For french fries, hamburgers, and soda, the current portion sizes are 2—5 times larger than in the past The influence of growing portion size on people's energy intake is magnified by the fact that more people in the United States increasingly eat meals away from home more often than they did in the past Dietary intake data collected from individuals also support a marked trend toward larger portion sizes in the United States. Based on nationally representative data collected between and , a study reported that the portion sizes of food consumed both at home and outside the home had increased for a large number of foods.

Some of the increases were substantial, very often ranging between 50 kcal and kcal per item for commonly consumed food items such as salty snacks, soft drinks, hamburgers, french fries, and Mexican food.

The potential impact of larger portion sizes on people's overconsumption of energy and weight gain can be remarkable. For example, an added 10 kcal per day of extra calories can result in an extra pound 0. The authors thank Drs. Oxford University Press is a department of the University of Oxford. Nonetheless, passive surveillance is often incomplete because there are few incentives for health workers to report.

This figure is an example of data gathered by passive surveillance from the hospitals run by one organization:. An active surveillance system provides stimulus to health care workers in the form of individual feedback or other incentives. Often reporting frequency by individual health workers is monitored; health workers who consistently fail to report or complete the forms incorrectly are provided specific feedback to improve their performance.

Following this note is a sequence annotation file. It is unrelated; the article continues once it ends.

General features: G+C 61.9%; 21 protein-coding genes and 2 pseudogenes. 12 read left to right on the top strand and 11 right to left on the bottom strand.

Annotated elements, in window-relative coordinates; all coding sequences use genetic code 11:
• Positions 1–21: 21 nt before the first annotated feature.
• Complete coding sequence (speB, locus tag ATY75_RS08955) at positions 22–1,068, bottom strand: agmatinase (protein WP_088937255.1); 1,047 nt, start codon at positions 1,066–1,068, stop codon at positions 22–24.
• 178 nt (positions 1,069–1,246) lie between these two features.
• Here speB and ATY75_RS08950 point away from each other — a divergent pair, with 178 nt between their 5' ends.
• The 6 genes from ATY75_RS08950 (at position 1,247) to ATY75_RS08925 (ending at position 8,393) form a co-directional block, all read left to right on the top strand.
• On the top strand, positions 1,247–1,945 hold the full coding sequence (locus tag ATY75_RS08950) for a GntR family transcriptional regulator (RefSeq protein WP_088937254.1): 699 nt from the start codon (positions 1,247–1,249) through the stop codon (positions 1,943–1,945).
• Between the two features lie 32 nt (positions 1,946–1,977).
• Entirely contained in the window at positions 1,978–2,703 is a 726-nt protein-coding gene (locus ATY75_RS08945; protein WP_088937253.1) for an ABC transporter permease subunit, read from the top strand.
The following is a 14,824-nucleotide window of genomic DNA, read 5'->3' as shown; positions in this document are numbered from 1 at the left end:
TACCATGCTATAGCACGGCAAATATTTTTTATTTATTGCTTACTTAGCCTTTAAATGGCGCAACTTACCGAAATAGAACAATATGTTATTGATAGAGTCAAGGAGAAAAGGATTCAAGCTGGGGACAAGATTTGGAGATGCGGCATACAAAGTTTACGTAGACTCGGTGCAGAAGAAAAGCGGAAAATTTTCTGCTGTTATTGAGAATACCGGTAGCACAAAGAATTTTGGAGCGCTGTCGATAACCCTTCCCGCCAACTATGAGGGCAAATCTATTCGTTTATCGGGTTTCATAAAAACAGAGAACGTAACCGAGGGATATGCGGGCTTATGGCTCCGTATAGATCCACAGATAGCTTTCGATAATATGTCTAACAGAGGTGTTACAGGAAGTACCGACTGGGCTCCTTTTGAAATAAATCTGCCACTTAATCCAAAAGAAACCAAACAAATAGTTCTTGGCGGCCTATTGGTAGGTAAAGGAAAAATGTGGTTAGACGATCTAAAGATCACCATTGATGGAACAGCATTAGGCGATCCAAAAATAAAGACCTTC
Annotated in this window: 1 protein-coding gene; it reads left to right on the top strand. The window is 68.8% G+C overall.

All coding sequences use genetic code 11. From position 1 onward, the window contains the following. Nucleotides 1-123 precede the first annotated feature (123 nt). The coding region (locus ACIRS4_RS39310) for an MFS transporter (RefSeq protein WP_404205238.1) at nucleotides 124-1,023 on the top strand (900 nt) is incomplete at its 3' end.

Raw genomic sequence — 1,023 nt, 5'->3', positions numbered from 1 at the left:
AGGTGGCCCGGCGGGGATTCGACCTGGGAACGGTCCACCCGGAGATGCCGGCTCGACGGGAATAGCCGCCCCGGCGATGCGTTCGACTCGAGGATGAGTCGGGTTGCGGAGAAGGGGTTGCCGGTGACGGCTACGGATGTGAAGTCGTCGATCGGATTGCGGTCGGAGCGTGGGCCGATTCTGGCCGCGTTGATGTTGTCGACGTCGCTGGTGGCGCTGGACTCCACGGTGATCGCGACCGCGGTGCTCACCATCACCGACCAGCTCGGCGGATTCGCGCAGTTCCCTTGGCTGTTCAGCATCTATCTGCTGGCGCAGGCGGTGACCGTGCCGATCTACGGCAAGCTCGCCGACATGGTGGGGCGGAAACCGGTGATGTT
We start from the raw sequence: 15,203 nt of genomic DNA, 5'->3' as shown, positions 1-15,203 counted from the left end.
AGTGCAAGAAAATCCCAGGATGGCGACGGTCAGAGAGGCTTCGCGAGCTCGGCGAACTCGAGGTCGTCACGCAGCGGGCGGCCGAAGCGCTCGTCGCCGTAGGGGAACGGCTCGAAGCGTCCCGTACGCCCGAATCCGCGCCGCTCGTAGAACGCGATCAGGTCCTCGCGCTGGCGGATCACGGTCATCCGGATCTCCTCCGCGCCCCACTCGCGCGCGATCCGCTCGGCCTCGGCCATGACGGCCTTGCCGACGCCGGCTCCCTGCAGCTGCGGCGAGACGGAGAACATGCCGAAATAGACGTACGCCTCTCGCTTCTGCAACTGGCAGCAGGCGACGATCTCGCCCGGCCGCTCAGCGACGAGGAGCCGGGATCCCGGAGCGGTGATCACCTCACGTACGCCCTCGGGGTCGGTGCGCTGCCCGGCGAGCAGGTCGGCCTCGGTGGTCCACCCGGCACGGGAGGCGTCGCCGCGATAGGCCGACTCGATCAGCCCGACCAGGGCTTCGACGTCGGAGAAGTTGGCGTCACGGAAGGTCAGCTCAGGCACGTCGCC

There may also be incentives provided for complete reporting. Active surveillance requires substantially more time and resources and is therefore less commonly used in emergencies. But it is often more complete than passive surveillance.

It is often used if an outbreak has begun or is suspected to keep close track of the number of cases. Community health workers may be asked to do active case finding in the community in order to detect those patients who may not come to health facilities for treatment.

Instead of attempting to gather surveillance data from all health care workers, a sentinel surveillance system selects, either randomly or intentionally, a small group of health workers from whom to gather data. These health workers then receive greater attention from health authorities than would be possible with universal surveillance.

Sentinel surveillance also requires more time and resources, but can often produce more detailed data on cases of illness because the health care workers have agreed to participate and may receive incentives.

It may be the best type of surveillance if more intensive investigation of each case is necessary to collect the necessary data.

For example, sentinel influenza surveillance in the United States collects nasopharyngeal swabs from each patient at selected sites to identify the type of influenza virus. Collection of such data from all health workers would not be possible.

Types of surveillance